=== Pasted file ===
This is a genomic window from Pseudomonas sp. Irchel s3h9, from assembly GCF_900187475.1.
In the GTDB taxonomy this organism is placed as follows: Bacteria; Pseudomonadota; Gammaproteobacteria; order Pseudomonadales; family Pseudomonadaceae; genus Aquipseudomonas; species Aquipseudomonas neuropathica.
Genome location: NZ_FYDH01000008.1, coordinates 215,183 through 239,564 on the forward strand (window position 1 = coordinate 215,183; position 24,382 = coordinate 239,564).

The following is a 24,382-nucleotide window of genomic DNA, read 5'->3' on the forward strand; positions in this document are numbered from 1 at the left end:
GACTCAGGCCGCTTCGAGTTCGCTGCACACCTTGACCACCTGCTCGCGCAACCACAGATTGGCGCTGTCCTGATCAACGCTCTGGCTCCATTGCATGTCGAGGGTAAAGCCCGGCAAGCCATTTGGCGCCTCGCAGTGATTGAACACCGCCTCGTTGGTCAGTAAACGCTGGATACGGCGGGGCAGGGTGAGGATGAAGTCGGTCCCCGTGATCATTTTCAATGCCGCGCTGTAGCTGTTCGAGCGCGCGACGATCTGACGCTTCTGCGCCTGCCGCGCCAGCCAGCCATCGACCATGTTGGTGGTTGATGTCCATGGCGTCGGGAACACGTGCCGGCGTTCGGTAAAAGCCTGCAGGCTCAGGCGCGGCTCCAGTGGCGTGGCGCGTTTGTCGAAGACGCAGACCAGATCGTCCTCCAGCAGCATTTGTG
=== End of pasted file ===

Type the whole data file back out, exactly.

This is a genomic window from Pseudomonas sp. Irchel s3h9, from assembly GCF_900187475.1.
In the GTDB taxonomy this organism is placed as follows: Bacteria; Pseudomonadota; Gammaproteobacteria; order Pseudomonadales; family Pseudomonadaceae; genus Aquipseudomonas; species Aquipseudomonas neuropathica.
Genome location: NZ_FYDH01000008.1, coordinates 215,183 through 239,564 on the forward strand (window position 1 = coordinate 215,183; position 24,382 = coordinate 239,564).

The following is a 24,382-nucleotide window of genomic DNA, read 5'->3' on the forward strand; positions in this document are numbered from 1 at the left end:
GACTCAGGCCGCTTCGAGTTCGCTGCACACCTTGACCACCTGCTCGCGCAACCACAGATTGGCGCTGTCCTGATCAACGCTCTGGCTCCATTGCATGTCGAGGGTAAAGCCCGGCAAGCCATTTGGCGCCTCGCAGTGATTGAACACCGCCTCGTTGGTCAGTAAACGCTGGATACGGCGGGGCAGGGTGAGGATGAAGTCGGTCCCCGTGATCATTTTCAATGCCGCGCTGTAGCTGTTCGAGCGCGCGACGATCTGACGCTTCTGCGCCTGCCGCGCCAGCCAGCCATCGACCATGTTGGTGGTTGATGTCCATGGCGTCGGGAACACGTGCCGGCGTTCGGTAAAAGCCTGCAGGCTCAGGCGCGGCTCCAGTGGCGTGGCGCGTTTGTCGAAGACGCAGACCAGATCGTCCTCCAGCAGCATTTGTG